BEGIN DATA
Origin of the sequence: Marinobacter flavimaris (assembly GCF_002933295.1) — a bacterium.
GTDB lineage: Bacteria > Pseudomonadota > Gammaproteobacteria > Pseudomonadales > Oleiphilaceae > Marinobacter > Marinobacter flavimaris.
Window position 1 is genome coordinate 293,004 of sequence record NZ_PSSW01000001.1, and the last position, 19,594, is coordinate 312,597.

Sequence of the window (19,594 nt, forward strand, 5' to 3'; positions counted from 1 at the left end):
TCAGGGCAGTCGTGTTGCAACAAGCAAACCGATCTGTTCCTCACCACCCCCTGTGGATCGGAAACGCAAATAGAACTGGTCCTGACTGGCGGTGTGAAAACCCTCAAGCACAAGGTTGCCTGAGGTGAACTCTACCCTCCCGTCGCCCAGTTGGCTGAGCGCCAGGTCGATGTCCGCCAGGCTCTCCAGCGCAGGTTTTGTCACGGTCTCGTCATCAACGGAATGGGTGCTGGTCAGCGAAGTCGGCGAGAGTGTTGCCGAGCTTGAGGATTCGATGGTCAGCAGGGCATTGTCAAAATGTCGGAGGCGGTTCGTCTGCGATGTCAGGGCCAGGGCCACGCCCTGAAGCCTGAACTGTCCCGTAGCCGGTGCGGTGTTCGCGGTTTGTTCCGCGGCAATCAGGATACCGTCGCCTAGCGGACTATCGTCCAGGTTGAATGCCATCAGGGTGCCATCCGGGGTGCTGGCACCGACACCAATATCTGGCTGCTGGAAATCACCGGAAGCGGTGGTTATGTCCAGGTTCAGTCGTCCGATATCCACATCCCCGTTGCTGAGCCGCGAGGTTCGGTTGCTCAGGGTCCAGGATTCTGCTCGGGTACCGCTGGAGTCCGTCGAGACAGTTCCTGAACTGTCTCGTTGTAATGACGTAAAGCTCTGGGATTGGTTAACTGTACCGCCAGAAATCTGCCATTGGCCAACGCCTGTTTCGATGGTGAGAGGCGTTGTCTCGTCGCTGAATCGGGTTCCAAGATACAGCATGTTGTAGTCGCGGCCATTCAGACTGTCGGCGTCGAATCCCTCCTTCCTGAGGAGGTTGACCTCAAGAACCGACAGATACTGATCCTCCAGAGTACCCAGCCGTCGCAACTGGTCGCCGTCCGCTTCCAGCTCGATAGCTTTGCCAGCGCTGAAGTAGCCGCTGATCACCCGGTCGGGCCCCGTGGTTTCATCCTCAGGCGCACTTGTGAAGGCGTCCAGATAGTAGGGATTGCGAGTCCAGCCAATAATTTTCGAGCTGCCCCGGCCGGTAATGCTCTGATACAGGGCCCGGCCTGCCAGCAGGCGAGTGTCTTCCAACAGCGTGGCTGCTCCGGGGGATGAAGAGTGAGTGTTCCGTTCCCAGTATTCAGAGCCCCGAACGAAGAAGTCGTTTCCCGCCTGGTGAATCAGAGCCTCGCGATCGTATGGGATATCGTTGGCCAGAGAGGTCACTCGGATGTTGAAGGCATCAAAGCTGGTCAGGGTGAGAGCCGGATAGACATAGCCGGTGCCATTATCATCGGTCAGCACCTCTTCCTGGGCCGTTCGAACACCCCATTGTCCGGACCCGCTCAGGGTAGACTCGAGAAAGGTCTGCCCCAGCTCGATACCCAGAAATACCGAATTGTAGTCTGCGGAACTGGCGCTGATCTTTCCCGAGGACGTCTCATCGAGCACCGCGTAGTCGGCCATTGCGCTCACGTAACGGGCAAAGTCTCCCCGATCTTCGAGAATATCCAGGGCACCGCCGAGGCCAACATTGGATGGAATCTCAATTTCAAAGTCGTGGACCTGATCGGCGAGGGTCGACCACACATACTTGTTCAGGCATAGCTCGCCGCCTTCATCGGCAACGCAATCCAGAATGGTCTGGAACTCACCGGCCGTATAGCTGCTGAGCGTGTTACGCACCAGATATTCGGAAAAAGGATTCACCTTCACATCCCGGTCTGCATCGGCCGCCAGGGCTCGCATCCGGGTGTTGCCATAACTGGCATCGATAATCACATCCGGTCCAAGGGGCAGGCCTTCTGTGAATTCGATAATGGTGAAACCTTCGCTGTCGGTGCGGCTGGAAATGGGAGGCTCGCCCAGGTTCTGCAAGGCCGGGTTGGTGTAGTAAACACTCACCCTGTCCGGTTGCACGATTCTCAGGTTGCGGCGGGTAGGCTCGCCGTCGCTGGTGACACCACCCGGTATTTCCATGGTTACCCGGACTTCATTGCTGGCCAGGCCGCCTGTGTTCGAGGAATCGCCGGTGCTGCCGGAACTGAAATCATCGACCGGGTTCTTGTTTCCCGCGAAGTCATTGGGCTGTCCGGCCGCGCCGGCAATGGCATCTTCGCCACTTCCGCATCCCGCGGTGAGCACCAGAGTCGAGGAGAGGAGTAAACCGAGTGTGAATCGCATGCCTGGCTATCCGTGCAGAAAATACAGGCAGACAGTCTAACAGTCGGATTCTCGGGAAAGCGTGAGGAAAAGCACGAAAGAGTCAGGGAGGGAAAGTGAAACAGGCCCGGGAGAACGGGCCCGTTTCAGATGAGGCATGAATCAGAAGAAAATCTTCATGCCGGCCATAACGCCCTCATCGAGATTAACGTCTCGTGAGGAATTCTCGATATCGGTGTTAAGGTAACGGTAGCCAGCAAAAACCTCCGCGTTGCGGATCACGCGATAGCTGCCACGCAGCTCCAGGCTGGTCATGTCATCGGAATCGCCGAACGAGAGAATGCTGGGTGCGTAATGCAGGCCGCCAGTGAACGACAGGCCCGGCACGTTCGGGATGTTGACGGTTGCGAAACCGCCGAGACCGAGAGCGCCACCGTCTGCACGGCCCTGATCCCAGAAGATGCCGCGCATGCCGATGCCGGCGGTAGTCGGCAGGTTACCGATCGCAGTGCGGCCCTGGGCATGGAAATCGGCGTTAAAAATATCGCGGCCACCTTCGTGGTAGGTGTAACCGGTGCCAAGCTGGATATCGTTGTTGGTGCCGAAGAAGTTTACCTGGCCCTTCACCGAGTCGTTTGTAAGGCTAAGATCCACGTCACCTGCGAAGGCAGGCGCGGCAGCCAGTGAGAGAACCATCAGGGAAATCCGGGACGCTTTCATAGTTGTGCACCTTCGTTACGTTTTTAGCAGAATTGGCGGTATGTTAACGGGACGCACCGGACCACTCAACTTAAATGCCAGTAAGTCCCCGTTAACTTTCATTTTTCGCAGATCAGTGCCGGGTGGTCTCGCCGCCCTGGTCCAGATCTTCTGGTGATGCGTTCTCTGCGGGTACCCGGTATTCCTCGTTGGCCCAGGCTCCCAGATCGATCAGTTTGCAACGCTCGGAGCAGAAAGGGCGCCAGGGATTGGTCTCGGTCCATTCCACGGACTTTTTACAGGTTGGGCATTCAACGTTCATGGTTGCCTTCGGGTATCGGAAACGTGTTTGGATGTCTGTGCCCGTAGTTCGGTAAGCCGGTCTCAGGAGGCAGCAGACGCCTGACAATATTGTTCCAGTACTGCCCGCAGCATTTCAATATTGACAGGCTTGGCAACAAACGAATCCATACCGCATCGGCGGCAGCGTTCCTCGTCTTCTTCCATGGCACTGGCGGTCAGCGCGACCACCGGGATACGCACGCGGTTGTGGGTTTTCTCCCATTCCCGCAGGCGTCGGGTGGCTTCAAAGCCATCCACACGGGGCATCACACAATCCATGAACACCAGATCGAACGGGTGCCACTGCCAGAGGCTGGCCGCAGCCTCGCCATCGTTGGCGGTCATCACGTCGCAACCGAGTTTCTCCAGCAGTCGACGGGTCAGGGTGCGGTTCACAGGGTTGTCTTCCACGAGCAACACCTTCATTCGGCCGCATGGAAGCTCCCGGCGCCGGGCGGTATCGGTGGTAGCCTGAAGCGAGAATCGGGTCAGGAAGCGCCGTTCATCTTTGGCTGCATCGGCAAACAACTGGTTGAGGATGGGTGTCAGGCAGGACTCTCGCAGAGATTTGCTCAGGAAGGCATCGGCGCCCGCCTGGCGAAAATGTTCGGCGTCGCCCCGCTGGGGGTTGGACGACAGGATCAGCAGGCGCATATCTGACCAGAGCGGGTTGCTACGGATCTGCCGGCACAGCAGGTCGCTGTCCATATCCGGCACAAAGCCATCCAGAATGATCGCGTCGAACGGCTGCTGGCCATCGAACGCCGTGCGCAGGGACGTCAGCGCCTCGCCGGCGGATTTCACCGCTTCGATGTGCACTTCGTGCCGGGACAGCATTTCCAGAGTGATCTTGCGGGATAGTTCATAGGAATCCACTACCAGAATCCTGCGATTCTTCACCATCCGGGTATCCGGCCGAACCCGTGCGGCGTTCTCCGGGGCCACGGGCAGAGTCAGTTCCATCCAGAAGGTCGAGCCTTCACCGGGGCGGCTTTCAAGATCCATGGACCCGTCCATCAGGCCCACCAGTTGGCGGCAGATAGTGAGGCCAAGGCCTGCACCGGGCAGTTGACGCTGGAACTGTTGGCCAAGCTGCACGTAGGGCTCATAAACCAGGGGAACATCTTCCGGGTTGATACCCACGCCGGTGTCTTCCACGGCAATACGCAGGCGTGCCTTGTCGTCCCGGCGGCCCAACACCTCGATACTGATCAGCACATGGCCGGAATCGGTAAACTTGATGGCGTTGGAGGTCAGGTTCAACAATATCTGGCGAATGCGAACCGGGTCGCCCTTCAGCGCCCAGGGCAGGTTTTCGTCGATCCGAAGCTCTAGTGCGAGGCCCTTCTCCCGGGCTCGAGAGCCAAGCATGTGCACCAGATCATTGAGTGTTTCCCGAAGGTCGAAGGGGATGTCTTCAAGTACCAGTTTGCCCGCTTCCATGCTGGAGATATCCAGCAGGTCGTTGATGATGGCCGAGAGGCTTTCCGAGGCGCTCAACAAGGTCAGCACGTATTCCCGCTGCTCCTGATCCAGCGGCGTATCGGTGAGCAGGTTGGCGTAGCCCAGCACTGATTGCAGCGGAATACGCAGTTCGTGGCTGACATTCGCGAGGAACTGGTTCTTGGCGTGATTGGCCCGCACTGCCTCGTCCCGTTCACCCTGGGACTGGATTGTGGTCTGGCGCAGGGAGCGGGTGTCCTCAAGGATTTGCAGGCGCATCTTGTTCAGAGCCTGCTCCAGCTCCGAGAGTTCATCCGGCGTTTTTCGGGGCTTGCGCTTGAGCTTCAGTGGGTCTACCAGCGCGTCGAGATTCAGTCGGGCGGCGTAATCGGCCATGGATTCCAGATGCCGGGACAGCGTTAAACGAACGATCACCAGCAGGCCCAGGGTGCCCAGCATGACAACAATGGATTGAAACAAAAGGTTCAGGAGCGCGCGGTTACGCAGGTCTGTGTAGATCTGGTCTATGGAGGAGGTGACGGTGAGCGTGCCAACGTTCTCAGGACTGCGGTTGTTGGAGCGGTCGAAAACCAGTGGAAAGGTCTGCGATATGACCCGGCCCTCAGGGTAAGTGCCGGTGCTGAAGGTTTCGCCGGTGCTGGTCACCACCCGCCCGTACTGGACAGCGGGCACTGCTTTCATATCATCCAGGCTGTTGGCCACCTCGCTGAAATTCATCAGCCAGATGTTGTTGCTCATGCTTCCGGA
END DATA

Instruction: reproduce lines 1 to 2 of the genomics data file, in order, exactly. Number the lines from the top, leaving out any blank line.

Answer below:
Origin of the sequence: Marinobacter flavimaris (assembly GCF_002933295.1) — a bacterium.
GTDB lineage: Bacteria > Pseudomonadota > Gammaproteobacteria > Pseudomonadales > Oleiphilaceae > Marinobacter > Marinobacter flavimaris.